This year, 14 million young girls will be married against their will and nearly 1 million girls will be sold into slavery. To commemorate International Women’s Day on March 8, the women’s rights organization Catapult demonstrates that these aren’t stats but human lives.
Kevin recommends “Kafka Was the Rage” by Anatole Broyard
Broyard’s memoir does for Greenwich Village what Hemingway’s Feast does for Paris. Even better, Broyard writes so passionately about books and writing that you will be convinced the affairs are not only in this book, but with books.
Perennial Unabridged favorite! Read it.
Wondering Sound was born out of a sense of need. As we looked around the cultural landscape, we noticed that fewer and fewer places were devoting space to the kind of long-form features, spirited interviews and rousing criticism that once defined music journalism, and those sites that did weren’t focusing on the artists we felt were important. We created Wondering Sound as an answer to that need, and to give a greater showcase to the kind of world-class editorial we’ve spent a decade creating at eMusic.
I turned toward Rockefeller Plaza. There were crowds heavily leaning over the stone rampart looking down at the skaters in the skating rink. There was a rather stout man, in a checkered cap, clowning on the ice, and a little girl, completely costumed, doing astonishing figure eights and leaps, and a couple, she in a mink coat, he in a tuxedo, arm in arm, who must have thought it would be fun skating before dinner. I went down through the people watching into the English Grill to have a drink, and there was Vivian, in a short black velvet skating skirt, having a hot toddy at the bar. Lover, she said, how nice to see you. The hot toddy, steaming in its thick glass, looking medicinal as hell, was wonderful on a cold night, and she really went skating because half the fun was sitting at the bar in the short flaring costume, ordering a toddy; besides, she loved the trouble it put the bartender to.
This Classics and Coffee club entry is more boozy than usual, which seems right, given the setting for much of Hayes’s book …
“There are professional thrills and there are professional thrills, but I am extra especially thrilled to report that FSG is going to be publishing John Darnielle’s novel, Wolf in White Van, this fall. John is famous for his work with the Mountain Goats, and I suspect that none of the many fans who know his lyrics and have heard his stories will be surprised by the revelation that his is a genuinely literary mind. And it’s true—Wolf in White Van emphatically proves that his imagination and voice are at least as at home on the page as they are in song.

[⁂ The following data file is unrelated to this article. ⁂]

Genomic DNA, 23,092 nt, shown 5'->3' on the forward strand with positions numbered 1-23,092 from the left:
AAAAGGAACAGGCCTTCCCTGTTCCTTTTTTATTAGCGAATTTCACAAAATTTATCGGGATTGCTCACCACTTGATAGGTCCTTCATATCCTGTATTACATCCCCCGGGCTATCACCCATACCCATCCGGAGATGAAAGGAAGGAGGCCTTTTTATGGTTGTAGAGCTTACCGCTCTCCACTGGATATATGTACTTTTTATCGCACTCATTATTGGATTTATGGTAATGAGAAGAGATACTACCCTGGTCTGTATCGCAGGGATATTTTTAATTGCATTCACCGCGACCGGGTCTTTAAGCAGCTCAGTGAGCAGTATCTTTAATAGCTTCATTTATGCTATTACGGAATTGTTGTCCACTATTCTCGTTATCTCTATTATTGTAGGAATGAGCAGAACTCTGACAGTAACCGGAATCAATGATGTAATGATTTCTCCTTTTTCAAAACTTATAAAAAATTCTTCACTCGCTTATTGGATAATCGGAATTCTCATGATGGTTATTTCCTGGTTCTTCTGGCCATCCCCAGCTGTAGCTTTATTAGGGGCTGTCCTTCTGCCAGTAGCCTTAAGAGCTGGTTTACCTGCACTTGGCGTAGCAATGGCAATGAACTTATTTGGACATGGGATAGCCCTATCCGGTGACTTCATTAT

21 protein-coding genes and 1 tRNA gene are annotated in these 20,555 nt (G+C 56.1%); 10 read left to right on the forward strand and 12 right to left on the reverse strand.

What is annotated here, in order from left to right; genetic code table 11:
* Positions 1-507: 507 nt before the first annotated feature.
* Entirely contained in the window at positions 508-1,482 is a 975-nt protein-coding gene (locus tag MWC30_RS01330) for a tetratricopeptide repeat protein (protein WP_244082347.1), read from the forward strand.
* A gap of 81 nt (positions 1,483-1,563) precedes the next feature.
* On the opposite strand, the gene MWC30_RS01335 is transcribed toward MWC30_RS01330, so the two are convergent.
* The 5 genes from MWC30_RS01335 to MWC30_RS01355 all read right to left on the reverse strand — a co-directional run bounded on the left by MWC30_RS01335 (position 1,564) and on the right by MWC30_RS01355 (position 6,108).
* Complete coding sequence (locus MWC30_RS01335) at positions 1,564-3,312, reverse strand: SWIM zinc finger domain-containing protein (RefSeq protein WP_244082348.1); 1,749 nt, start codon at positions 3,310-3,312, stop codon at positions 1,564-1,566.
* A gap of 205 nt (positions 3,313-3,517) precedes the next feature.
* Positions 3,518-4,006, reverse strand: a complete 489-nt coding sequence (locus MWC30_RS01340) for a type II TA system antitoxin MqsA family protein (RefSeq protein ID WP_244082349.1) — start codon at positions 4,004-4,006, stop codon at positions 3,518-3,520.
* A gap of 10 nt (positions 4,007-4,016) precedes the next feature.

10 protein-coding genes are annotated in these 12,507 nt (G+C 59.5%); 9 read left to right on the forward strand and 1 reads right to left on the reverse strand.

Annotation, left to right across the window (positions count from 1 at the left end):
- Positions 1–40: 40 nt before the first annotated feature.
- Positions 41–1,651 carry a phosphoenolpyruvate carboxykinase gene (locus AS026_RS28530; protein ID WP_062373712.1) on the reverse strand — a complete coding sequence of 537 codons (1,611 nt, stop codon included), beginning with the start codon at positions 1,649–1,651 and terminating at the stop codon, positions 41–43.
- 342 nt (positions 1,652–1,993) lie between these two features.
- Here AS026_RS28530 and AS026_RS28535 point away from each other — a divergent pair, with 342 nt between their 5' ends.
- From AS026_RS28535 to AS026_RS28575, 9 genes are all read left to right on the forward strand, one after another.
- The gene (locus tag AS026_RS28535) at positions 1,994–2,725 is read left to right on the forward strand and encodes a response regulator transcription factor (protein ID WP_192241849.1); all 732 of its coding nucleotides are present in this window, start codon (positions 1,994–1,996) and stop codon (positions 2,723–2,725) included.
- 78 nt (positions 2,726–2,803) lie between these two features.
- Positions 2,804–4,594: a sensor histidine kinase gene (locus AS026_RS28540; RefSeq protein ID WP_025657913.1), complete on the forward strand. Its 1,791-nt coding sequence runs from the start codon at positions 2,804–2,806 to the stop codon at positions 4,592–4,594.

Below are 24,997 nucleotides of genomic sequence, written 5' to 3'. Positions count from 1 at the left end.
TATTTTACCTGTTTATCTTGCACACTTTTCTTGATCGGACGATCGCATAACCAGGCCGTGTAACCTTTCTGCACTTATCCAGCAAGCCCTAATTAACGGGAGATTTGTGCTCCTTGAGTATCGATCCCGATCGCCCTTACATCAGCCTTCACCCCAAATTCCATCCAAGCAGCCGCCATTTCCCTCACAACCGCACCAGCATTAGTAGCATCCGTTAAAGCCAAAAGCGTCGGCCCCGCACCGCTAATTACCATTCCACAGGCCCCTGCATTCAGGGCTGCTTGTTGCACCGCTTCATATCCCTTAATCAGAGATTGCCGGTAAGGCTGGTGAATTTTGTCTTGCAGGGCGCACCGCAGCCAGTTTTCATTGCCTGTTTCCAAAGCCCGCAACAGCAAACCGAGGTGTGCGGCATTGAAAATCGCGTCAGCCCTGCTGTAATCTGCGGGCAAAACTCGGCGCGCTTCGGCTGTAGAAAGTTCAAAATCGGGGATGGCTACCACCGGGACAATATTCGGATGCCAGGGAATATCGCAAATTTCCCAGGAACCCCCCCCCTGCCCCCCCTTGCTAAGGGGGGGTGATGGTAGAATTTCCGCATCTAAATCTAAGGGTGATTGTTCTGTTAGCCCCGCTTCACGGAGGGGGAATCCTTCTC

There are many things worth singling out for praise in Wolf in White Van:the unforgettable main character, Sean Phillips, who has been isolated by a disfiguring injury since age seventeen; Trace Italian, the intricate game within the novel that Sean created and runs; the interplay of real and imagined worlds, which is both complex and heartbreaking; the structure of the storytelling—audacious, brilliant, and never anything but convincing and unreasonably suspenseful; the prose itself, which is precise and beautiful and (forgive me) lyrical.”
Read more from editor Sean McDonald about Wolf in White Van here.
Pharrell stars newest cover Billboard magazine
Photographed by Joe Pugliese
President/Chief Creative Officer: Janice Min
Creative Director: Shanti Marlar
Photo director/Video Director: Jennifer Laski
Creative director: Andrew Horton, read here a great post about the Business Week covers he designed.